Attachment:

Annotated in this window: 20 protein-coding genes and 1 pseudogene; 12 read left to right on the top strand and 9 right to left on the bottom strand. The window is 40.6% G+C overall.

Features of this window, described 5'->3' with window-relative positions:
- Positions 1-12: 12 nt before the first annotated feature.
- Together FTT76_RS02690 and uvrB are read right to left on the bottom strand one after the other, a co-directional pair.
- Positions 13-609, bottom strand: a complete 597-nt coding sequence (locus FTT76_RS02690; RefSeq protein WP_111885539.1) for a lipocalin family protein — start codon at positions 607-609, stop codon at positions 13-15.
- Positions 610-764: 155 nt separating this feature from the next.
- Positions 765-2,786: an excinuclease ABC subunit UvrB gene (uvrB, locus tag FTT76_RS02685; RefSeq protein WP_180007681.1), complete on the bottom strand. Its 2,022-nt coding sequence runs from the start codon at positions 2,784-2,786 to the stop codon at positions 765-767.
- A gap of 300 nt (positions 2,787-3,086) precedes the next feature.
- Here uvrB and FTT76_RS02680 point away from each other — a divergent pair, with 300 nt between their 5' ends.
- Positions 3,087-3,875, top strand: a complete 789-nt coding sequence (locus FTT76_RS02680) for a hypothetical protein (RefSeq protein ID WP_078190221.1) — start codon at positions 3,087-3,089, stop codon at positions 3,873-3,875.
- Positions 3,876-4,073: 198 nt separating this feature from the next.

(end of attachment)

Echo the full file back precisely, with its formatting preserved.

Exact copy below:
Annotated in this window: 20 protein-coding genes and 1 pseudogene; 12 read left to right on the top strand and 9 right to left on the bottom strand. The window is 40.6% G+C overall.

Features of this window, described 5'->3' with window-relative positions:
- Positions 1-12: 12 nt before the first annotated feature.
- Together FTT76_RS02690 and uvrB are read right to left on the bottom strand one after the other, a co-directional pair.
- Positions 13-609, bottom strand: a complete 597-nt coding sequence (locus FTT76_RS02690; RefSeq protein WP_111885539.1) for a lipocalin family protein — start codon at positions 607-609, stop codon at positions 13-15.
- Positions 610-764: 155 nt separating this feature from the next.
- Positions 765-2,786: an excinuclease ABC subunit UvrB gene (uvrB, locus tag FTT76_RS02685; RefSeq protein WP_180007681.1), complete on the bottom strand. Its 2,022-nt coding sequence runs from the start codon at positions 2,784-2,786 to the stop codon at positions 765-767.
- A gap of 300 nt (positions 2,787-3,086) precedes the next feature.
- Here uvrB and FTT76_RS02680 point away from each other — a divergent pair, with 300 nt between their 5' ends.
- Positions 3,087-3,875, top strand: a complete 789-nt coding sequence (locus FTT76_RS02680) for a hypothetical protein (RefSeq protein ID WP_078190221.1) — start codon at positions 3,087-3,089, stop codon at positions 3,873-3,875.
- Positions 3,876-4,073: 198 nt separating this feature from the next.